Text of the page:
My life is a dot lost among thousands of other dots

Aug 20, 2016
How frustrating is it when the weather during the exam period was so sunny, but you was stuck indoors revising, and when the exam period is finally over, you want to go outside but it's raining. That's what happened to me for most of June and the start of July. My boyfriend and I decided to make use of that one day of the week when it was forecasted to have no rain. We had difficulties deciding whether to go to London and see the Yayoi Kusama exhibition or whether to go to Brighton. Ultimately we decided to go to London since the exhibition ends in July and I wasn't sure if I'll be back in London again before then.

Cheeky Nandos for lunch :P

We caught the train from Reading to Paddington, then to King's Cross, and from there a bus to Victoria Miro gallery. Outside the gallery, there was a long queue forming, and we headed towards the back of the queue. A few minutes after we arrived, a woman approached us asking how long we waited. We replied saying we only just arrived here so it might be best to ask the people in front for an idea of the waiting time. The woman in front of us overheard our conversation and told us that the waiting time was approximately 45 minutes, but it's definitely worth waiting for this exhibition. Patiently, we waited.

There are three mirror rooms, in which an infinite and immersive reflection is created through the use of mirrors and lights. The first mirror room we visited was "All the Eternal Love I have for the Pumpkins". Two people were allowed in the mirror room for twenty seconds, which was understandable due to the popular demand. At first, I was overwhelmed by the short amount of time, but it turns out that was enough to appreciate and take photos of the installation. It was a very surreal experience to be surrounded by yellow and black pumpkins. To me, pumpkins are a symbol of halloween, but to the artist, pumpkins signalises a much more deeper meaning, that is her childhood in Japan. From this installation, I can definitely feel her "eternal love" for pumpkins.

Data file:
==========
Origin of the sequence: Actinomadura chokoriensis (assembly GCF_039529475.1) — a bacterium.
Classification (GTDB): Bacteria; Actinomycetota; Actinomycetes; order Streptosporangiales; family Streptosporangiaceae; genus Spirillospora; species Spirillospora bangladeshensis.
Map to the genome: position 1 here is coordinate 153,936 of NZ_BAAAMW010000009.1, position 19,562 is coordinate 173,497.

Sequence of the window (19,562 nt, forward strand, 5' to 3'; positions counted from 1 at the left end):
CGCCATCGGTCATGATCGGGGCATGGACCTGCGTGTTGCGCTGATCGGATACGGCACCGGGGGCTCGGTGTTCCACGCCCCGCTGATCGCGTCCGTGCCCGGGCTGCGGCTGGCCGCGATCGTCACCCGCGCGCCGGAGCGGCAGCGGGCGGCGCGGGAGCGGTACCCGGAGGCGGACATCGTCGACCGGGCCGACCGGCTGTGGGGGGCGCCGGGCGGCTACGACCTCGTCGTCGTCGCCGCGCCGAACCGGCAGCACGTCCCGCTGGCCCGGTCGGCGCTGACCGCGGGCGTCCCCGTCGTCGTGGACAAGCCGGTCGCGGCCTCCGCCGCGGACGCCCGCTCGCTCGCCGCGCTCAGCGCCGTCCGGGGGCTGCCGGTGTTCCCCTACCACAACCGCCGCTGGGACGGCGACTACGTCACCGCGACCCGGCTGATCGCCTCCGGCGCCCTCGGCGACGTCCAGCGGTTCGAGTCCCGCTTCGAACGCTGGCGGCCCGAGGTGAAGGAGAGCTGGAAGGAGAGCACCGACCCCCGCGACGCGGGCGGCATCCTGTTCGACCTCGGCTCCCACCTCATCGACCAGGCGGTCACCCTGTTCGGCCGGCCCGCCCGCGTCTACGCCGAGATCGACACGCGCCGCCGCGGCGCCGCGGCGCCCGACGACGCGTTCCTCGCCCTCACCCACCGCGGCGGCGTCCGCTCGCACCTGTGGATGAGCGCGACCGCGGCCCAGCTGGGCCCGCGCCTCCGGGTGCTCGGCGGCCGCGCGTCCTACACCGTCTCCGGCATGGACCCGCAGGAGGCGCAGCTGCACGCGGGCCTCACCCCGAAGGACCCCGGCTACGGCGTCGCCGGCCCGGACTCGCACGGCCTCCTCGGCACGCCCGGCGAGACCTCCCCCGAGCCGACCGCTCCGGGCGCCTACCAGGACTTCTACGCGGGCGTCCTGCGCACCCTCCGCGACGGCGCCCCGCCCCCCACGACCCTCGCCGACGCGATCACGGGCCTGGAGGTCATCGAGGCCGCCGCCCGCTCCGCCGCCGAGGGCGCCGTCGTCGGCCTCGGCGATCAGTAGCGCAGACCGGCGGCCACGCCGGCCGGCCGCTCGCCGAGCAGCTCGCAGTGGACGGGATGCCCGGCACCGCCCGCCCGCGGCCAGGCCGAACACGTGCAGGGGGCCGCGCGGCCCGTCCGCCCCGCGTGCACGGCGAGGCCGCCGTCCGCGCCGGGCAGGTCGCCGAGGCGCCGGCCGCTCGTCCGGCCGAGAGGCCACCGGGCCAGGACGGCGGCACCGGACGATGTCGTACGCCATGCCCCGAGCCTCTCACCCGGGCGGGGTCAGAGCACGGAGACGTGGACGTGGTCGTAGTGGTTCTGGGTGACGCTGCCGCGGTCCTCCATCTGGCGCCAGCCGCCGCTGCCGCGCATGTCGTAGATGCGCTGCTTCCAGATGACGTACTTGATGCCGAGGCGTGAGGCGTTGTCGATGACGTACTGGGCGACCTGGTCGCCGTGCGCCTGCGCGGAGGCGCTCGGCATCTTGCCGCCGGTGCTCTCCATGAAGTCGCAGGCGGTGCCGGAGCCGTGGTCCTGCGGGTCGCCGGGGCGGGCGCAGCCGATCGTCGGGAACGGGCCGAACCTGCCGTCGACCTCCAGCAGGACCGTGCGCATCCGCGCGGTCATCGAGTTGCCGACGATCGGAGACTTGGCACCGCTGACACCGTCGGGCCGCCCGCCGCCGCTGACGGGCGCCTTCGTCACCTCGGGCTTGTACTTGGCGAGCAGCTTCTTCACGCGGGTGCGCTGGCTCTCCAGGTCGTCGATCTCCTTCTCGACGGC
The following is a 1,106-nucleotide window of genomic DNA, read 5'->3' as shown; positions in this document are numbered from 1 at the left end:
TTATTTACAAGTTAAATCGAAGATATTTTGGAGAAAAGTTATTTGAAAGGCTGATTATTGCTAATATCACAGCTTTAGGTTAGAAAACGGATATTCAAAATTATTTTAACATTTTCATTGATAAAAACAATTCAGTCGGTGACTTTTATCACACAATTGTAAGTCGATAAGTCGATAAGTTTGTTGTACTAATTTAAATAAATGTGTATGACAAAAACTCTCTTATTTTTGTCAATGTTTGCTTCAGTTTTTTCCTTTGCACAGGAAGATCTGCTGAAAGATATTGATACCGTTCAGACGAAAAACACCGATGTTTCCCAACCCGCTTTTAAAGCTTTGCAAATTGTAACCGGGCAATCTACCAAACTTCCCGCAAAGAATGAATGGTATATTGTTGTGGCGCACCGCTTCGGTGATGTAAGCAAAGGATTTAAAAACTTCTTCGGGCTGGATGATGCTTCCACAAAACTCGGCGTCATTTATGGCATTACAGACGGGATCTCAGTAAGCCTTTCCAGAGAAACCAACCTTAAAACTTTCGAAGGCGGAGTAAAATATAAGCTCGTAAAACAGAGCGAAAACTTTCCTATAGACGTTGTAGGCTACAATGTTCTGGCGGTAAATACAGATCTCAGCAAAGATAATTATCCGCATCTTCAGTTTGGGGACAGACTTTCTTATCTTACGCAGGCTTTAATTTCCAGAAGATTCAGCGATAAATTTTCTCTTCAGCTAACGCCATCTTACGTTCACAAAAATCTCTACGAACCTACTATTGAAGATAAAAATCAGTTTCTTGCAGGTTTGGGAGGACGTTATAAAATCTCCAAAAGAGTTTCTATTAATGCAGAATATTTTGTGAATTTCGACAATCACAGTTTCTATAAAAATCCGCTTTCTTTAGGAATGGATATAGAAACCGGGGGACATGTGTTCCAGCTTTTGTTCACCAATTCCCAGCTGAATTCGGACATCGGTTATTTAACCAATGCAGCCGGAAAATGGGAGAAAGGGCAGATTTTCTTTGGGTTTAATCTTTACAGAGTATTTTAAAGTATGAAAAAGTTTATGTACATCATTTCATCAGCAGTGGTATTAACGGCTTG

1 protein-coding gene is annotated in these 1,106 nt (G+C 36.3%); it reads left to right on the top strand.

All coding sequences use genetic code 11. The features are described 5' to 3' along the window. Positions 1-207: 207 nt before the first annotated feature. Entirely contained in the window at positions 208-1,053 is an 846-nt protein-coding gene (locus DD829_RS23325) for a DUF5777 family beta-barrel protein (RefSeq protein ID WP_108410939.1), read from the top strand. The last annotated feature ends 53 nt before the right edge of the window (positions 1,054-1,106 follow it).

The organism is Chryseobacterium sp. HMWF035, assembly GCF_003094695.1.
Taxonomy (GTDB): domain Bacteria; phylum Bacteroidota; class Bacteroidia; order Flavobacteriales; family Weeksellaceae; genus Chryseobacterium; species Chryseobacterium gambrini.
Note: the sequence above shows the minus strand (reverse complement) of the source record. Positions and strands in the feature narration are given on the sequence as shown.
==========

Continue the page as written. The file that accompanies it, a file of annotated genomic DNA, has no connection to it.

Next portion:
The next mirror room we visited was "Chandeliers of Grief", which was my favourite out of the three. Four people were allowed in the mirror room for a slightly longer time of forty seconds. Featured in the centre of this room is a rotating chandelier with pulsating lights. It was a very mesmerising experience, and my pictures honestly does not do it justice. I'm not really sure the meaning of its title, but the unique thing with art is that it's open to any interpretation.

The last mirror room we visited was "Where the Lights in My Heart Go", which was located outside in the Victoria Miro waterside garden. Like "Chandeliers of Grief", four people were allowed in for the same amount of time. Here, natural daylight is filtered through the holes of the stainless steel mirror box, creating a "subtle planetarium". Whilst waiting for the mirror room, I also took pictures of the "Narcissus Garden", a "kinetic carpet" which comprises a collection of mirrored spheres. This installation dates back to the 1966 Venice Biennale. Interestingly, a controversy arose when the artist was selling individual mirrored balls for $2 under a sign that says "Your narcisium for sale", an action that critiques art commodification.

I'm aware this blog post has been posted way later than expected and in fact it's also been a month since my last blog post. In an attempt to get back into the blogging mood, I have revamped my blog layout and scheduled some posts as a motivation. Stay tune for sunny Barcelona posts :)

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